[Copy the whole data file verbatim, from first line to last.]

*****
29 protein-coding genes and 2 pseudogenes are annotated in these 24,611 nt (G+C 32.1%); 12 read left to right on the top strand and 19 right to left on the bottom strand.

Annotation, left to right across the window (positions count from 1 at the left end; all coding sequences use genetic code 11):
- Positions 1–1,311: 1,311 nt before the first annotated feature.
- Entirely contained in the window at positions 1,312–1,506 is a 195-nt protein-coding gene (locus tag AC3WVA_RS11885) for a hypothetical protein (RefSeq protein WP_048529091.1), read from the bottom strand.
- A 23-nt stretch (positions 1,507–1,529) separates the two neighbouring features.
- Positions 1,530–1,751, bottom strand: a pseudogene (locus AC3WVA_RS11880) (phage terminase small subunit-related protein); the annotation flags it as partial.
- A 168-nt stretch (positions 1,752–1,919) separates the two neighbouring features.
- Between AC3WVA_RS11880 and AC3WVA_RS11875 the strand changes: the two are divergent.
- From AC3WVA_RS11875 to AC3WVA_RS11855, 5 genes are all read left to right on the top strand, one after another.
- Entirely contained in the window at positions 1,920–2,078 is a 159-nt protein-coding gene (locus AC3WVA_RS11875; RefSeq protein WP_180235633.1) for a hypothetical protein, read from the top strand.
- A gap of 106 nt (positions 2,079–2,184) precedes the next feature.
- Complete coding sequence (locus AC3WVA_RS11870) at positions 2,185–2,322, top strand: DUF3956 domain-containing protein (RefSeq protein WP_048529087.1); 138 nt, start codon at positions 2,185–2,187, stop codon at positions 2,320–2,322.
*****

29 protein-coding genes and 2 pseudogenes are annotated in these 24,611 nt (G+C 32.1%); 12 read left to right on the top strand and 19 right to left on the bottom strand.

Annotation, left to right across the window (positions count from 1 at the left end; all coding sequences use genetic code 11):
- Positions 1–1,311: 1,311 nt before the first annotated feature.
- Entirely contained in the window at positions 1,312–1,506 is a 195-nt protein-coding gene (locus tag AC3WVA_RS11885) for a hypothetical protein (RefSeq protein WP_048529091.1), read from the bottom strand.
- A 23-nt stretch (positions 1,507–1,529) separates the two neighbouring features.
- Positions 1,530–1,751, bottom strand: a pseudogene (locus AC3WVA_RS11880) (phage terminase small subunit-related protein); the annotation flags it as partial.
- A 168-nt stretch (positions 1,752–1,919) separates the two neighbouring features.
- Between AC3WVA_RS11880 and AC3WVA_RS11875 the strand changes: the two are divergent.
- From AC3WVA_RS11875 to AC3WVA_RS11855, 5 genes are all read left to right on the top strand, one after another.
- Entirely contained in the window at positions 1,920–2,078 is a 159-nt protein-coding gene (locus AC3WVA_RS11875; RefSeq protein WP_180235633.1) for a hypothetical protein, read from the top strand.
- A gap of 106 nt (positions 2,079–2,184) precedes the next feature.
- Complete coding sequence (locus AC3WVA_RS11870) at positions 2,185–2,322, top strand: DUF3956 domain-containing protein (RefSeq protein WP_048529087.1); 138 nt, start codon at positions 2,185–2,187, stop codon at positions 2,320–2,322.